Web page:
Gateways are useful for solving many system issues such as vehicle architecture challenges, backwards compatibility concerns, or even creating isolation for security reasons. In this user tip we provide tips for assuring rapid development and recommendations for ensuring efficient implementation and operation.
Limit Message Gating to Specific Messages If Possible
Many times the limiting factor for a gateway is simply the number of messages it can pass between the different communication links (CAN buses). This issue is highlighted especially in the case where there is processing done on messages. Limiting the processing to specific messages if possible is desired. If you have a limited number of messages you need to pass through, limiting your implementation to those will significantly reduce the workload for the ECU. You can use ID masks to filter the message received by a CAN block. In this example only message ID 0x4D1 will be received by this CAN RX Raw block.
If you need to gateway several messages (or an entire bus of data) leave the mask open (0x0) and use CAN Rx/Tx Raw blocks.
Typically, to assure that messages are being transferred as they arrive you will want to use CAN Mailbox Triggers, placing the blocks above inside a triggered subsystem connected to the Mailbox Trigger.
Use a Beacon Message to Confirm Configuration and Wiring
When setting up a system with many CAN channels, such as the GCM48 with six, it can be useful to be able to verify, when looking at the traffic on the bus, what CAN channel is connected where on each ECU. For this reason, we often add a calibratible ‘beacon’. This can be turned on and when showing the CAN traffic, in Raptor-CAN or CAN King, with ASCII display mode you will see ‘__CAN1__’ for instance. Allocating the difference beacon CAN Identifiers among your modules can allow you to confirm your configuration and wiring.
Gateway Application Example
In this section, a gateway example with a model sample that can be downloaded here so you can follow along, with the overall gateway structure detailed alongside useful tips.
In many applications several messages (or an entire bus) need to be gatewayed, and specific messages need to be intercepted so specific signals can be measured or modified before being transmitted. The example below shows one method to implement this type of gateway.
First, use a CAN trigger block to trigger a subsystem with a CAN Rx Raw block with an open mask.
Tip: To help with troubleshooting, add counters in Rx/Tx Triggered subsystems to verify the code is executing during runtime.
In this architecture all message IDs are received and logic in the ‘Intercept Certain IDs’ subsystem determines if each ID received will be intercepted or transmitted on the outgoing bus unchanged.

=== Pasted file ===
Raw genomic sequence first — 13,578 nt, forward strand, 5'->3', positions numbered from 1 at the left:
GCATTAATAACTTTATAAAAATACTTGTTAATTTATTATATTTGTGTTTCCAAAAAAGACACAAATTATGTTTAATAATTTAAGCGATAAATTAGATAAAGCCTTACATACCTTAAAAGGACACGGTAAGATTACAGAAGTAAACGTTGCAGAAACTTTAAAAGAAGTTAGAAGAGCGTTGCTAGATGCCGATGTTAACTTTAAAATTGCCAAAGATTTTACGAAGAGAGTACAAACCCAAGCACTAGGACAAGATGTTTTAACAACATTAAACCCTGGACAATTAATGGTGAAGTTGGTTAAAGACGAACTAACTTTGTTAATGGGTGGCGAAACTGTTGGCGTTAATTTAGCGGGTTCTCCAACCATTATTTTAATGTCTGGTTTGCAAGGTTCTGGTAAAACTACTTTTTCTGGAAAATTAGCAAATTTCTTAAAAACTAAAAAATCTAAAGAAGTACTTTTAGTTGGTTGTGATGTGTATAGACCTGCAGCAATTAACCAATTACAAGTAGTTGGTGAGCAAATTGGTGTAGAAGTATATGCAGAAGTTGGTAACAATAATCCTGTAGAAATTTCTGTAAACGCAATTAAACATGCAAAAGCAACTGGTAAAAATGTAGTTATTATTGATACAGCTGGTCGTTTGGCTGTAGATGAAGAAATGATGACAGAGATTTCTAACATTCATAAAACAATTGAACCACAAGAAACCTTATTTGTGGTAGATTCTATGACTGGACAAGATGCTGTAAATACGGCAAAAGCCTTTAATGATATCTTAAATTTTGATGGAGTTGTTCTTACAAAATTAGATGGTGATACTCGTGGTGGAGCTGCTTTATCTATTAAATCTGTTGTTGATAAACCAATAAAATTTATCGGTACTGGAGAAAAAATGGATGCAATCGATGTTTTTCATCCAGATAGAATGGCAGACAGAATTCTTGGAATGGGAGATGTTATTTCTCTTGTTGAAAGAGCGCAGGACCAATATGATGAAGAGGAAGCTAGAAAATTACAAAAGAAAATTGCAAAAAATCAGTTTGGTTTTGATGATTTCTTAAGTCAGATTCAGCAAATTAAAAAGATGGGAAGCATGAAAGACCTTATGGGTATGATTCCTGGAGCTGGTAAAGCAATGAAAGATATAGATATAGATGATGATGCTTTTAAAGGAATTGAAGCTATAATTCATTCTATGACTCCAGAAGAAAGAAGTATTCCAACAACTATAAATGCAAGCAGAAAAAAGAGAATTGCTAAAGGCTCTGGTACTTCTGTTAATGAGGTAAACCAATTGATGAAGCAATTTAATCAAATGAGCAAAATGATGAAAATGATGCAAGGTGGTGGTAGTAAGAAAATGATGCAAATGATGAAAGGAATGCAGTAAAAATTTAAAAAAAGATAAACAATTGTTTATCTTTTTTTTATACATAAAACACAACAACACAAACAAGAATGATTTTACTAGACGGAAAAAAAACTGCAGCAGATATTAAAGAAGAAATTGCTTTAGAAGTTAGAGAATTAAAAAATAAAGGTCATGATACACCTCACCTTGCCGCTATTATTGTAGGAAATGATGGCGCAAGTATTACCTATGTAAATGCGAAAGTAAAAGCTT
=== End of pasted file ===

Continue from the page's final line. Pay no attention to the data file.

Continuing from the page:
The CAN2_CAN3_InterceptMsgID corresponds to a predefined message ID that is to be intercepted. When this ID is received the unchanged message subsystem above is not enabled and instead the Modify Msg subsystem is enabled. In this example there is only one predefined ID each incoming ID is compared to, but this approach could be replicated with as many message IDs as needed. This logic also has a CustomID feature which allows the user to select specific IDs at runtime to block or input custom values; this will be explained more in depth in a later section.
The ‘Modify Msg’ subsystem contains the logic below. This is the next level of determining if the intercepted message is a hard coded message or a custom ID selected by the user at runtime. For now we will focus on the hard coded message.
In the ‘Hardcoded Message Intercepts’ subsystem is the logic to actually intercept the values. An efficient approach is to use CAN Rx/Tx Raw blocks with DBC Unpack/Pack blocks. Alternatively the CAN Tx/Tx Message blocks can be used, but they require more ECU overhead.
Details to note here are the _InterceptEnbl Adjustment, and _numberTimesTriggered measurement. In this case the adjustment is used to intercept existing data for each signal and replace it with a control value. The _numberTimesTriggered measurement is especially helpful for troubleshooting if this subsystem is running since it only runs when the calibrated ID is received.
- If the ECU supports receive (RX) and transmit (TX) queues, in the CAN Definition block, take care to size these to worst case conditions. If these are sized too low, you will see CAN queue overruns (in System->CAN in Raptor-Cal) that will result in dropped messages. If they are sized too high then excess RAM will be consumed which can be a limiting factor elsewhere in your software.
- Because the DBC message-based CAN transmit and receive blocks automatically parse the data fields based on the DBC format, they use more CPU processing power than the raw CAN transmit and receive blocks. For most pass-thru gateway situations, the raw blocks provide the most efficient implementation because they don’t pack or unpack the data.
- If you are using the raw transmit and receive blocks for gating your messages, but you need to receive-modify-transmit some messages, you can use the DBC pack and unpack blocks to handle the modification. An example of this can be seen in the gateway example model from this tip.